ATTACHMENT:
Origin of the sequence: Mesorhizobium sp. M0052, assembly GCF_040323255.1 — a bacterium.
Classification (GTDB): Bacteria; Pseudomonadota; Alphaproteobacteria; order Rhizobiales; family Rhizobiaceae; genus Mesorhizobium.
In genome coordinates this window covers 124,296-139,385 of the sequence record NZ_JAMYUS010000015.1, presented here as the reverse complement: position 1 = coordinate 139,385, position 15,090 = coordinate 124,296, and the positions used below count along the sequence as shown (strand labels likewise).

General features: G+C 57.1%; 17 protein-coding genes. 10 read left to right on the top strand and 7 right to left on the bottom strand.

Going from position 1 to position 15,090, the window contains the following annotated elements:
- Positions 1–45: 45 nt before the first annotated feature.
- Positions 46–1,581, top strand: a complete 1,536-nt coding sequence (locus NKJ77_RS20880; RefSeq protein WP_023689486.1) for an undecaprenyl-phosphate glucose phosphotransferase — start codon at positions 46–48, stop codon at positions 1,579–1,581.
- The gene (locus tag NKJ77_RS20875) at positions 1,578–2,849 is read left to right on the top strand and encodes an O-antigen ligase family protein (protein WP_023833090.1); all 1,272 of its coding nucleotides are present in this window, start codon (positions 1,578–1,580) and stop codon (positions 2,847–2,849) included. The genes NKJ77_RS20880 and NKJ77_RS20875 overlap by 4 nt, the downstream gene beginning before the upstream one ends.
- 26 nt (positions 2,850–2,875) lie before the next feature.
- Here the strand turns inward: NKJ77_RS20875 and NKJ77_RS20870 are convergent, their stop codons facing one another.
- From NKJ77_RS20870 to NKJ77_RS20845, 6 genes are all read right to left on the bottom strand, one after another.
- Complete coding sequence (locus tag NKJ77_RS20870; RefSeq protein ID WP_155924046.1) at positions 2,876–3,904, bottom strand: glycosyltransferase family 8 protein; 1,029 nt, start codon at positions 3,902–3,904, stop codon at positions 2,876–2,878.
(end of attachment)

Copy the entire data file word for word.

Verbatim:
Origin of the sequence: Mesorhizobium sp. M0052, assembly GCF_040323255.1 — a bacterium.
Classification (GTDB): Bacteria; Pseudomonadota; Alphaproteobacteria; order Rhizobiales; family Rhizobiaceae; genus Mesorhizobium.
In genome coordinates this window covers 124,296-139,385 of the sequence record NZ_JAMYUS010000015.1, presented here as the reverse complement: position 1 = coordinate 139,385, position 15,090 = coordinate 124,296, and the positions used below count along the sequence as shown (strand labels likewise).

General features: G+C 57.1%; 17 protein-coding genes. 10 read left to right on the top strand and 7 right to left on the bottom strand.

Going from position 1 to position 15,090, the window contains the following annotated elements:
- Positions 1–45: 45 nt before the first annotated feature.
- Positions 46–1,581, top strand: a complete 1,536-nt coding sequence (locus NKJ77_RS20880; RefSeq protein WP_023689486.1) for an undecaprenyl-phosphate glucose phosphotransferase — start codon at positions 46–48, stop codon at positions 1,579–1,581.
- The gene (locus tag NKJ77_RS20875) at positions 1,578–2,849 is read left to right on the top strand and encodes an O-antigen ligase family protein (protein WP_023833090.1); all 1,272 of its coding nucleotides are present in this window, start codon (positions 1,578–1,580) and stop codon (positions 2,847–2,849) included. The genes NKJ77_RS20880 and NKJ77_RS20875 overlap by 4 nt, the downstream gene beginning before the upstream one ends.
- 26 nt (positions 2,850–2,875) lie before the next feature.
- Here the strand turns inward: NKJ77_RS20875 and NKJ77_RS20870 are convergent, their stop codons facing one another.
- From NKJ77_RS20870 to NKJ77_RS20845, 6 genes are all read right to left on the bottom strand, one after another.
- Complete coding sequence (locus tag NKJ77_RS20870; RefSeq protein ID WP_155924046.1) at positions 2,876–3,904, bottom strand: glycosyltransferase family 8 protein; 1,029 nt, start codon at positions 3,902–3,904, stop codon at positions 2,876–2,878.